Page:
As we close out the month of love, let’s take a look at love within companies. What role does love play in the corporate world? What implications does it have for your company?
Regardless of your stance on the recent Hallmark holiday and whether or not you enjoy candy hearts, we think a book worth the read is — Firms of Endearment.
The book outlines the transformation of capitalism, the characteristics of “Firms of Endearment” and the relationships these successful companies have with their stakeholders. What it boils down to is quite simple: these companies have unparalleled relationships with their employees, customers, partners and shareholders. Their stakeholders literally love them. And, thanks to those passionate connections, they experience remarkable business performance.
The bad news — you can’t transform into one of these companies overnight. The good news — Firms of Endearment highlights how you can kindle the flame of passion within and beyond your company.
Here are a few of those keys:
1. Bond over a shared common purpose
Has your heart ever fluttered when chatting with someone about a shared interest? Do you ever just click with the essence of who someone is? Firms of Endearment benefit from these phenomena in big ways. These companies’ well-defined purpose strikes a chord with their stakeholders and sends hearts fluttering. That aroma of purpose is infused in everything they do — drawing stakeholders to them, creating affectionate bonds and informing their success.
If you’ve spent much time reading recent Baker blogs, the mention of purpose likely doesn’t surprise you. It’s part of the foundation we build within a brand platform. And at the risk of sounding like a broken record this book reminded us — the value of purpose in a company cannot be overstated.
2. Call your dance “aligning” stakeholders instead of “balancing” them
Firms of Endearment draws a worthwhile distinction between these two terms. “Balance” implies competing interests or priorities. “Alignment” does not imply such opposition. The latter term better represents what profitable Firms of Endearment do — rally multiple groups of stakeholders (ranging from employees and customers to shareholders and partners) around their clearly defined shared purpose in a way that benefits all groups simultaneously. They literally share the love.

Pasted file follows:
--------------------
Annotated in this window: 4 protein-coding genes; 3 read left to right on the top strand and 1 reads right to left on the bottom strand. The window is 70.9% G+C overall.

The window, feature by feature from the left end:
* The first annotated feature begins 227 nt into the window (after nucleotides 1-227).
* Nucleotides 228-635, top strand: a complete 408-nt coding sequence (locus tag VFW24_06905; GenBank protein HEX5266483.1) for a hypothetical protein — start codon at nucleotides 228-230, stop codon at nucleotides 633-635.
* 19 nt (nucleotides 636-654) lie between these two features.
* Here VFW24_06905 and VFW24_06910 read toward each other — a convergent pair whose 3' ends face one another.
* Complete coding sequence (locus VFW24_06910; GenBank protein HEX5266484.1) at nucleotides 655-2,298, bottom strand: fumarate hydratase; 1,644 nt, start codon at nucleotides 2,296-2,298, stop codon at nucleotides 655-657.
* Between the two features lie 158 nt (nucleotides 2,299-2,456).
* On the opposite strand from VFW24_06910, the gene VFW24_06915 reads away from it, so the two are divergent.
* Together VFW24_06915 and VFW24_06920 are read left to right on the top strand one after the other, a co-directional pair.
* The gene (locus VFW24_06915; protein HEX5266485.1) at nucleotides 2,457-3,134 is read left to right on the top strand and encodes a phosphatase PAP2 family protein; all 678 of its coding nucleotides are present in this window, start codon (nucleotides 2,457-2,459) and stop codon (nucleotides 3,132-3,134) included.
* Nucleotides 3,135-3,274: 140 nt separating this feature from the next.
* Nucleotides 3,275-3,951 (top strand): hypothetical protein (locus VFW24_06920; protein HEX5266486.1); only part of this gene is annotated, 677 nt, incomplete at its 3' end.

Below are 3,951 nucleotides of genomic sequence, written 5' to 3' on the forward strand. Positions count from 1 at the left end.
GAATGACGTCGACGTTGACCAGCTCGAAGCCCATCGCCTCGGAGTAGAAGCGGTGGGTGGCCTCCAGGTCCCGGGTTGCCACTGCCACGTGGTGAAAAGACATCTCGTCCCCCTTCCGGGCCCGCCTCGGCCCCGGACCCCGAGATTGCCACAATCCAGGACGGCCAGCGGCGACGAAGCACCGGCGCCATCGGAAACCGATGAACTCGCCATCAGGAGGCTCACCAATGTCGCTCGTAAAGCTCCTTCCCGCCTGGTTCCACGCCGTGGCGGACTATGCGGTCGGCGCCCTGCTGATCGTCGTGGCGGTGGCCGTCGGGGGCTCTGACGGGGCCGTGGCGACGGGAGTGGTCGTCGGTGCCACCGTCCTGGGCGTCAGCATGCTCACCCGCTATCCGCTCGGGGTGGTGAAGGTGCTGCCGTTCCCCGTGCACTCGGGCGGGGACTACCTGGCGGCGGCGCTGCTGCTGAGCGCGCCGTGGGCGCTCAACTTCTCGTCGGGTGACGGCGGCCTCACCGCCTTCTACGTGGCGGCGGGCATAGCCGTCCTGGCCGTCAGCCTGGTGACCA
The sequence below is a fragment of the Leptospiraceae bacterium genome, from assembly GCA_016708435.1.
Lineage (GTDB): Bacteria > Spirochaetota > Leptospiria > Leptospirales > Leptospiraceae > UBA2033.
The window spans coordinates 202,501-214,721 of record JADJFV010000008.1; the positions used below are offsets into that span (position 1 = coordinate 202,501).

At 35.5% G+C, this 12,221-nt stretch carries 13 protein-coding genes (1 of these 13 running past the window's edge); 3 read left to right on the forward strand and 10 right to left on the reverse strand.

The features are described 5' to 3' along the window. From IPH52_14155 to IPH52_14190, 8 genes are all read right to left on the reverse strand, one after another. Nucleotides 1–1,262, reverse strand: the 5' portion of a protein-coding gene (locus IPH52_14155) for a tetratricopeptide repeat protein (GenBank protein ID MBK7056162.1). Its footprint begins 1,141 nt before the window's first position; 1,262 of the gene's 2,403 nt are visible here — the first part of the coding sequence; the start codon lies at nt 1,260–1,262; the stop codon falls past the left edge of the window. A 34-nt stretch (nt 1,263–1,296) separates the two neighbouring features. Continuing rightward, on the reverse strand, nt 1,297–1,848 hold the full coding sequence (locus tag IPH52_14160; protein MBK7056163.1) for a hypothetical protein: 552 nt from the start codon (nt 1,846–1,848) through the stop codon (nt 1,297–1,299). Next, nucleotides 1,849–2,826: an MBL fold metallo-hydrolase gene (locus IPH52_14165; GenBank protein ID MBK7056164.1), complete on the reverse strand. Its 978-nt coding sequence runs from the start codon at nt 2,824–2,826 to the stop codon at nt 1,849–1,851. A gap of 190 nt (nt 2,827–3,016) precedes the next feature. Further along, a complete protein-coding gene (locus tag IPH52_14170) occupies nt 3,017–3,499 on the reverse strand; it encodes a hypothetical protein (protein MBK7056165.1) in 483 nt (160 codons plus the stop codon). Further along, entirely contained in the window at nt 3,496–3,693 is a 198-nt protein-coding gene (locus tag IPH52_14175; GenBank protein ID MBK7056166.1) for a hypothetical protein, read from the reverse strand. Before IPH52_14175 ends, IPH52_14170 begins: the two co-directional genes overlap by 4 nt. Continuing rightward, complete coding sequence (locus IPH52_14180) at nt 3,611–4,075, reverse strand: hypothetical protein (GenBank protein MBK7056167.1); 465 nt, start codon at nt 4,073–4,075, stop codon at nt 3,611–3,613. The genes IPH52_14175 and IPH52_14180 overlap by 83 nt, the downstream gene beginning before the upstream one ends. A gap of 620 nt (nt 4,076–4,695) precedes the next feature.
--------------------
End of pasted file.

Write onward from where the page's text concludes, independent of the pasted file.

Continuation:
Traditionally, analysts have assumed a benefit for one stakeholder group steals from another group. For example, higher employee wages must mean less money in shareholders’ pockets. But, have you heard of the notion that love expands? Perhaps you watched it play out as your love for your spouse somehow increased instead of divided with the birth of a new child. Organizations experience the multiplicative effects of love as well. Higher wages for employees can (and often does) benefit customers through improved quality of service and shareholders through increased sales.
3. When setting the mood, start with your culture
Affectionate bonds between companies and their stakeholders grow out of fertile cultures. Exceptional companies make investment in their people a priority. Their positive organizational energy draws talented employees, loyal customers, strategic partners and dedicated shareholders together — reinforcing magnetic feel good vibes and an enviable competitive advantage.
We can attest to the importance of culture within brand development. When positive organizational energy is married to a clearly communicated vision and explicitly defined values, companies become far more aligned and powerful. They create greater value for all involved and reap greater profitability.
Love doesn’t always come easy. This rings true for a company’s relationship with its stakeholders. It takes muscle and intentionality to embed the key characteristics described here in any company. To explore further, we recommend picking up your own copy of Firms of Endearment. And, if you’re ready to flesh out your company’s brand platform, we’d love to hear from you.